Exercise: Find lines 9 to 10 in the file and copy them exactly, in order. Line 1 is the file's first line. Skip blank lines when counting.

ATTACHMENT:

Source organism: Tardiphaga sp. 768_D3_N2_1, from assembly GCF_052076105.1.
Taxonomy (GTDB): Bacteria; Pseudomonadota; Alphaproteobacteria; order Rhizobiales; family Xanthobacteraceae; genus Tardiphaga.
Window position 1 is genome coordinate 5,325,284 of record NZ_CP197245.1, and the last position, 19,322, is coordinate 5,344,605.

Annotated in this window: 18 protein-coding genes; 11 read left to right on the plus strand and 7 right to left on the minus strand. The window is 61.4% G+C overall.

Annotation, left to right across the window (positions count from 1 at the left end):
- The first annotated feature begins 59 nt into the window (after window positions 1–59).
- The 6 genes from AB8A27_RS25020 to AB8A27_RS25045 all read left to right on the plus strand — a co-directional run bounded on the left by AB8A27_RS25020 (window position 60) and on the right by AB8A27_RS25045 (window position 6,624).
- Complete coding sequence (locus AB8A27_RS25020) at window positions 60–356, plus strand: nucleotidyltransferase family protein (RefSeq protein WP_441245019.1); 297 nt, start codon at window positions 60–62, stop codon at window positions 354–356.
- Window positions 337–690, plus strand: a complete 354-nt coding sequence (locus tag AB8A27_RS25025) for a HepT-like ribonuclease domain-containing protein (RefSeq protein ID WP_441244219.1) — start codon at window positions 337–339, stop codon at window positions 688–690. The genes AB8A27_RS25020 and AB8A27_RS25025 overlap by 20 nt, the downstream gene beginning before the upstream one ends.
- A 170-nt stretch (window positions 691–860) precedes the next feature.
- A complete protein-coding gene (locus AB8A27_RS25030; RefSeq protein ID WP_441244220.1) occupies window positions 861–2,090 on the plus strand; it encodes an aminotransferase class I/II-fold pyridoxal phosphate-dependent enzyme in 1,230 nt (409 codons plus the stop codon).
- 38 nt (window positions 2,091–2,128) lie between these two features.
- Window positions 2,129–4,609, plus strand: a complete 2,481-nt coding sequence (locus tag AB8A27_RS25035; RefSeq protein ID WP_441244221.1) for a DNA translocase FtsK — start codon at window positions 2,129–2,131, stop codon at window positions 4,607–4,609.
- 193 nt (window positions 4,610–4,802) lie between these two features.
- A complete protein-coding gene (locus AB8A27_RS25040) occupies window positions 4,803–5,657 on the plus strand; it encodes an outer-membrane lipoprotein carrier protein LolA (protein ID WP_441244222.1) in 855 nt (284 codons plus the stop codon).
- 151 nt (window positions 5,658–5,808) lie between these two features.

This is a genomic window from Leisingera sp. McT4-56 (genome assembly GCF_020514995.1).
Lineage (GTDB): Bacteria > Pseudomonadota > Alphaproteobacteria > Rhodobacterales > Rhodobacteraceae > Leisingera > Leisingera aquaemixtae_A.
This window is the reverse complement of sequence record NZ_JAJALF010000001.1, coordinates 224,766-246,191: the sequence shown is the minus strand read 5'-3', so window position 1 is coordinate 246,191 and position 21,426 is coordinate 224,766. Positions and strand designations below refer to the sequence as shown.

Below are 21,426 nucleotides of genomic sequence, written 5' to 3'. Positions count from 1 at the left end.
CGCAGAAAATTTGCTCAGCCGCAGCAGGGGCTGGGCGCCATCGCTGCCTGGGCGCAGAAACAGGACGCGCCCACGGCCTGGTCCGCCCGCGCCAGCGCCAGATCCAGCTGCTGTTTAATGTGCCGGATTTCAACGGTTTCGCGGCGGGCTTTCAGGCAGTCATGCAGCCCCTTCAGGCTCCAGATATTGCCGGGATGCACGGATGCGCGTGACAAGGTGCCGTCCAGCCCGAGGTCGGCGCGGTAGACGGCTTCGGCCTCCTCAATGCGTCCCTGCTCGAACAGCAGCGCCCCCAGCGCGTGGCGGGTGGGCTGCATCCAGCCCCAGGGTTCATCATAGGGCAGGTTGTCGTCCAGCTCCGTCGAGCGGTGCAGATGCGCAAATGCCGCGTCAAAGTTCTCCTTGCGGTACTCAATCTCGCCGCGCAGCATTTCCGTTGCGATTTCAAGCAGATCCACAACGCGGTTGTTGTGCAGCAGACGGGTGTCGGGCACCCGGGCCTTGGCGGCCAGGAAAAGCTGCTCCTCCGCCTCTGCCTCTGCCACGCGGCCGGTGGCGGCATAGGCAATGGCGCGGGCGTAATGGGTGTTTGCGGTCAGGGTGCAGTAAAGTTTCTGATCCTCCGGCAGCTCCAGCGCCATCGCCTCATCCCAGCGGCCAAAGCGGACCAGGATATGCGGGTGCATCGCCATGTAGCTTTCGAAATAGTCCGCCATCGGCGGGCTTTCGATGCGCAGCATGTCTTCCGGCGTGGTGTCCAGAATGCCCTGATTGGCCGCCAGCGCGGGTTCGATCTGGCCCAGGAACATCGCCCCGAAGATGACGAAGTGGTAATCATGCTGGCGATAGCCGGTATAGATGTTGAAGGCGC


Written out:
- Window positions 337–690, plus strand: a complete 354-nt coding sequence (locus tag AB8A27_RS25025) for a HepT-like ribonuclease domain-containing protein (RefSeq protein ID WP_441244219.1) — start codon at window positions 337–339, stop codon at window positions 688–690. The genes AB8A27_RS25020 and AB8A27_RS25025 overlap by 20 nt, the downstream gene beginning before the upstream one ends.
- A 170-nt stretch (window positions 691–860) precedes the next feature.